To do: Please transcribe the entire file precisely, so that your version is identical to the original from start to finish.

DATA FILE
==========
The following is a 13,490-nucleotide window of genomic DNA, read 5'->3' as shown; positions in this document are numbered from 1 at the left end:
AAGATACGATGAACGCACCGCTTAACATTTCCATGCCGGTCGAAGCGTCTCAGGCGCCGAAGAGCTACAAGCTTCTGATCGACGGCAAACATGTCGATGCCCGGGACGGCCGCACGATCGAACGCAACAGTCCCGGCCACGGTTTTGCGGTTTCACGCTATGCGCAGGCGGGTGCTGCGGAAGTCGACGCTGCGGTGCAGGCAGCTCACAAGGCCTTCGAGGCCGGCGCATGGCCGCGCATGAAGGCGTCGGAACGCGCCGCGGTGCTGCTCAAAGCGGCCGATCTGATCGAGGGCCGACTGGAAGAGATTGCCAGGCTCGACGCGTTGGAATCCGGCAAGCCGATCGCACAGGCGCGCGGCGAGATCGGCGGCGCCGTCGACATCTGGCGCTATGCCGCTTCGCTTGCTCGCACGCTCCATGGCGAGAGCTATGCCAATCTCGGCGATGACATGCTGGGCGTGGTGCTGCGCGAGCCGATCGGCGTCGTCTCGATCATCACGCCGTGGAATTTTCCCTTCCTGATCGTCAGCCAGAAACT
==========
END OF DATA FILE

The following is a 13,490-nucleotide window of genomic DNA, read 5'->3' as shown; positions in this document are numbered from 1 at the left end:
AAGATACGATGAACGCACCGCTTAACATTTCCATGCCGGTCGAAGCGTCTCAGGCGCCGAAGAGCTACAAGCTTCTGATCGACGGCAAACATGTCGATGCCCGGGACGGCCGCACGATCGAACGCAACAGTCCCGGCCACGGTTTTGCGGTTTCACGCTATGCGCAGGCGGGTGCTGCGGAAGTCGACGCTGCGGTGCAGGCAGCTCACAAGGCCTTCGAGGCCGGCGCATGGCCGCGCATGAAGGCGTCGGAACGCGCCGCGGTGCTGCTCAAAGCGGCCGATCTGATCGAGGGCCGACTGGAAGAGATTGCCAGGCTCGACGCGTTGGAATCCGGCAAGCCGATCGCACAGGCGCGCGGCGAGATCGGCGGCGCCGTCGACATCTGGCGCTATGCCGCTTCGCTTGCTCGCACGCTCCATGGCGAGAGCTATGCCAATCTCGGCGATGACATGCTGGGCGTGGTGCTGCGCGAGCCGATCGGCGTCGTCTCGATCATCACGCCGTGGAATTTTCCCTTCCTGATCGTCAGCCAGAAACT